Joseph Lyon : "late of Charles County, Maryland", 1783. Said by his descendants to have been born in Scotland. No information on embarkation or arrival has been found. See Charles County, MD, probate records; also from Richard Lee Lyons, personal communication.
Martin Lyons : born ca 1735 in Craghead, Tipperary, Ireland, came to the Miramichi River, Northumberland County, New Brunswick, Canada in 1775 with sons John and Thomas. His first wife Helena Anderson may have come with him, but this is not certain. His second wife was Helen Taylor, first cousin of Helena, whom he married in 1801: wives dates and places of birth and death not known. In 1810 Martin stated that he had 11 children; whether this includes those who had passed away is not known, but he had at least one more child, Martin, Jr., born 1812, who had son, also named Martin, who relocated to Wisconsin and raised a family (names not known) there. From John Skarda, personal communication .2
Matthew Lyon : age 49. Resided Paisley, Renfrewshire, Scotland, sailed from Greenock to North Carolina in Ulysses, master J. Wilson; two dates given, May 1775 and 5 July 1775. Weaver in Glasgow. Wife Mary, age 50, and son James, age 21, with him. David Dobson, Scots in the Carolinas, Genealogical Publishing Co., TJIC., Baltimore, 1986.
Michael Lyon : tailor, Jacobite, living in Dublin, transported 1747. The date suggests transportation by the English of a prisoner taken in the Scottish uprising of 1745 in support of Bonnie Prince Charlie. Dobson, Original Scots Colonists, p. 163.
Peter Lyon : made freeman in Dorchester, Mass., in 1649, indicating arrival at an earlier date. Believed to have come from London. No further information on origin, dates, or age. No known relationship to George, above, but probable. Lyon Memorial, Vol. I.
Philip Lyon : Jacobite (Scottish) prisoner. Captured at battle of Preston by the English, who transported him from Liverpool to South Carolina on the Wakefield, master Thomas Beck, sailed 21 April 1716. Dobson, Original Scots Colonists, p. 163.
Richard Lyon : in Fairfield, Conn., by May 1649. There is a family tradition that Richard Lyon was a soldier "on guard" at Whitehall in London at the execution of King Charles I on 30 Jan 1649 (new calendar), and that he "fled" immediately thereafter, taking ship, presumably to Connecticut. The fact that he bequeathed to his sons a rapier and a backsword, military weapons of the time, lends credence to the tradition that he was a soldier. Jacobus, Families of Old Fairfield, Vol. 1, Part IV, page 393; and Lyon Memorial Vol. II.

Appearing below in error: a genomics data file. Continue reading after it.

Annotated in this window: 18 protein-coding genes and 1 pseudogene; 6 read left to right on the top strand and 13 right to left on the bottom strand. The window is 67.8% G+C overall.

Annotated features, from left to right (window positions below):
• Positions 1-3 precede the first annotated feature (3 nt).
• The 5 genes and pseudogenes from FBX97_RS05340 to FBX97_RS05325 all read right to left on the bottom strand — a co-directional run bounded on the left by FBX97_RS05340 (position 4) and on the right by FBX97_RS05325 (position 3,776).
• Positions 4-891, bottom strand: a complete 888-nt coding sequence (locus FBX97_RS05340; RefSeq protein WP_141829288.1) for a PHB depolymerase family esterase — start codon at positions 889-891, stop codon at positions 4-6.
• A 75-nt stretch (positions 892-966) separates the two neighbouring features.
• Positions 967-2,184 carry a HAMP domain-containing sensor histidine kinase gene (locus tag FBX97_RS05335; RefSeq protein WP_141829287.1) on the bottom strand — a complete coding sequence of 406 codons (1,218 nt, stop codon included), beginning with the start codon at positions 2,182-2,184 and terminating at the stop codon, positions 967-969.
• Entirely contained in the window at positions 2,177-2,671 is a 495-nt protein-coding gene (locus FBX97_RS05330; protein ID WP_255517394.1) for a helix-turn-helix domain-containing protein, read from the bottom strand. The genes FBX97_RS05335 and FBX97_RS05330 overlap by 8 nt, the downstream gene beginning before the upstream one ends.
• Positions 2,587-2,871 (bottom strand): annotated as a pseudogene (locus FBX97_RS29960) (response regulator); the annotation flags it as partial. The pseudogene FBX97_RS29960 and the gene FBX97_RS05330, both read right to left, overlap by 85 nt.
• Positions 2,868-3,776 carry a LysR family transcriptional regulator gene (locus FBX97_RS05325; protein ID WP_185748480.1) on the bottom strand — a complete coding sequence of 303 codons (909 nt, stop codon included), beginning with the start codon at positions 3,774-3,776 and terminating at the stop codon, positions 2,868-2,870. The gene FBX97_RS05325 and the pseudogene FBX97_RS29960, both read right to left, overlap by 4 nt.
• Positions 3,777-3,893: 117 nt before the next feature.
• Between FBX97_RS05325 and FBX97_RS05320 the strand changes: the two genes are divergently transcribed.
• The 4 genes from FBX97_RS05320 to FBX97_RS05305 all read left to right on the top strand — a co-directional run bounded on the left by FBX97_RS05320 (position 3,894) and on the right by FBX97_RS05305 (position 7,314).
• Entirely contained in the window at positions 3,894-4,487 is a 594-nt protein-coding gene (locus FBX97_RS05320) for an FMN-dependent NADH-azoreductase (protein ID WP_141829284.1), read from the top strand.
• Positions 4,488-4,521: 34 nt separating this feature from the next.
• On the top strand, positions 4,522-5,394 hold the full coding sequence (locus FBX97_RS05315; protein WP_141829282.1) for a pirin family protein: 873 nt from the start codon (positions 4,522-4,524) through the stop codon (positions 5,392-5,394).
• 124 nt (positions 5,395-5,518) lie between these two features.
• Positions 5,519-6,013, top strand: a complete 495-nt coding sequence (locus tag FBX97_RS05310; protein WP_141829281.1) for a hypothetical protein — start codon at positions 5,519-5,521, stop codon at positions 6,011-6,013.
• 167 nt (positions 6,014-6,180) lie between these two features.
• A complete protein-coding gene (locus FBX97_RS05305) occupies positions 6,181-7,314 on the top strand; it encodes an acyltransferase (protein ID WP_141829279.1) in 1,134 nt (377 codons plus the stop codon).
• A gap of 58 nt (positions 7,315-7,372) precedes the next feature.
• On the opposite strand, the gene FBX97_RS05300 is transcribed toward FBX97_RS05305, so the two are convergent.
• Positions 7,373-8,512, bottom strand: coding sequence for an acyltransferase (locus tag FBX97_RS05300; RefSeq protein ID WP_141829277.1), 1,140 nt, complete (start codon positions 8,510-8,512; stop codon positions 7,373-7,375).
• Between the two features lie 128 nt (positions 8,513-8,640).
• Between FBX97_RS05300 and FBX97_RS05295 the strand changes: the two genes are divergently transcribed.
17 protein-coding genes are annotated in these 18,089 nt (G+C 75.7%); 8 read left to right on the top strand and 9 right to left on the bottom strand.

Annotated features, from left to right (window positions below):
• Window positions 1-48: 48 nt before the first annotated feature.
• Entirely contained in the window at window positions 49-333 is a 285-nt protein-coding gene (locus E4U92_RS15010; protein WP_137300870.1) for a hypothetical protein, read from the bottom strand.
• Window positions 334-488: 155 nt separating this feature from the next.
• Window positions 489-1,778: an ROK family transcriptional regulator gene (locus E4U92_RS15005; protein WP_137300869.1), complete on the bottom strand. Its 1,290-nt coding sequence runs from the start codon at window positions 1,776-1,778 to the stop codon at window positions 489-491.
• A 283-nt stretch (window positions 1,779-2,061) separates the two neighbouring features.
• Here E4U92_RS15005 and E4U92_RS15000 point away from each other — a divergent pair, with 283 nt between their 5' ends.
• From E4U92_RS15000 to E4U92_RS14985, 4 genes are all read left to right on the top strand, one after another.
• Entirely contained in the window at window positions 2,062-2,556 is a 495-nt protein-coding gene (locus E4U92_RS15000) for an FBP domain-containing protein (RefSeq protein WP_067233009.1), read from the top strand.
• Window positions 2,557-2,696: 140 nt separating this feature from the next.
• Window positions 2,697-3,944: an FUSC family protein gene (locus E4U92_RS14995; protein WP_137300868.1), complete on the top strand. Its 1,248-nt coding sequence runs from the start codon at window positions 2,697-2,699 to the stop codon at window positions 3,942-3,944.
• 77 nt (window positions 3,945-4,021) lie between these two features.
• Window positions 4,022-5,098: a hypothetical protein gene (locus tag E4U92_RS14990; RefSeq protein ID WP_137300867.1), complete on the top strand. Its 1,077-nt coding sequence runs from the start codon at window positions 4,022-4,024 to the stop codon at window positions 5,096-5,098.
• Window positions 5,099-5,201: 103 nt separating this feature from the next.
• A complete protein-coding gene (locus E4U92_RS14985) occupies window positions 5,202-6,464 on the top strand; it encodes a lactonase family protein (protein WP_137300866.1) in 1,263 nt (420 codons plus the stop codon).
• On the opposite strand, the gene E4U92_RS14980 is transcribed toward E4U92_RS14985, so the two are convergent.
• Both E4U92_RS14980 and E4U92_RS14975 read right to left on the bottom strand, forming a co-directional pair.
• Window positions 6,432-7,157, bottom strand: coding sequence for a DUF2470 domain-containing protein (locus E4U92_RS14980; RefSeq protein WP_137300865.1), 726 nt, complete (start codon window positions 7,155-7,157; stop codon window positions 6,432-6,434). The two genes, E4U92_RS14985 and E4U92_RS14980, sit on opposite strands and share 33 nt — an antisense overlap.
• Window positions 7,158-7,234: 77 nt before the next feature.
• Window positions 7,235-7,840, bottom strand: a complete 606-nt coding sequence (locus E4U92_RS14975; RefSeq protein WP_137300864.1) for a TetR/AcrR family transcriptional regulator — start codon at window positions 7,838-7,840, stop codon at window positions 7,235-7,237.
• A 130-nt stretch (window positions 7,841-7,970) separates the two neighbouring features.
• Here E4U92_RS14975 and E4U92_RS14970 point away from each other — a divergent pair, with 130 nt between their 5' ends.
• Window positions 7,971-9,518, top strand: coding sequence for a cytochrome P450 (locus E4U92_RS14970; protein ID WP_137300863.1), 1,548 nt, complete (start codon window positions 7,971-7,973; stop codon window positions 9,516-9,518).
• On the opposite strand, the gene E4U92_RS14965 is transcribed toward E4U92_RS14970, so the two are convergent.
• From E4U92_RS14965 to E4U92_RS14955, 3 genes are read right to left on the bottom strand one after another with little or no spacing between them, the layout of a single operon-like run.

Robert and Margaret Lyon : emigrated from Loch Broom, Rossshire, Scotland, to Pictou, Nova Scotia on the Hector, 1773. Presumably brother and sister or husband and wife. David Dobson, Directory of Scottish Settlers in North America, 1625-1825, Vol. II, p. 89, Genealogical Publishing Co., Inc., Baltimore, 1984.
Robert Lyon : native of Scotland, was merchant in London, then merchant in Tobago, West Indies. Died Tobago 1786. John Hutcheson of Fulbar, Renfrewshire, Scotland was cousin and executor of estate, registered 7 May 1822 (presumably in Glasgow). Dobson, Scottish Settlers in North America, Vol. IV, p. 86.
Samuel Lyon : in Philadelphia by 1690, but soon after to Maryland. No reliable information about his country of origin has been found, but he is believed by his descendants to have been either English or Scottish. A small book about him and his descendants has been written, in which he is called "Samuel Lyon the Centenarian", since he lived to be a hundred. From Barbara Lyon Harrison, personal communication.
Theodore Lyon : Gardener, of Donibristle, Scotland. Thief. Banished to America for life, at Perth 29 Sept 1784. Dobson, Scottish Settlers in North America, Vol. 1, p. 112.
Thomas Lyon : in Stamford, Conn., by 1647, but had arrived at an earlier date - a letter shows him settled there, origin, dates, or age not known. In fact, there are conflicting stories, one that he was born in England about 1621. What is known is that he married a granddaughter of Gov. John Winthrop of Massachusetts and that he wrote a letter to him dated 25 Aug 1647 which is in good English indicating that he was an educated man (unless it was written by a scribe, but there is no indication of this). He apparently lived first in Stamford, CT, then Rye, NY, and was buried Byram Neck, Greenwich, Fairfield County, CT, in 1690. It does appear, however, that he was the Thomas Lyon, described as "sometime of Fairfield" in the deed of sale, who owned a "long lot" in Fairfield, CT, purchased in 1654, sold by his sons in 1707. He is usually called "Thomas Lyon of Rye." Donald Lines Jacobus Families of Old Fairfield, Vol. 1, Part IV, p. 394, the Eunice Dennie Burr Chapter, DAR; and A. B. Lyon and G. W. A. Lyon, Lyon Memorial, Vol. III, page 28+, Wm. Graham Printing Co., Detroit, MI.
Walter Lyon : Formerly in Barbados. Prisoner in Edinburgh Tolbooth. Transported from Scotland to the Plantations 23 Sept 1662. David Dobson, Directory of Scots Banished to the American Plantations, 1650-1775, Genealogical Publishing Co., Inc., Baltimore, 1984.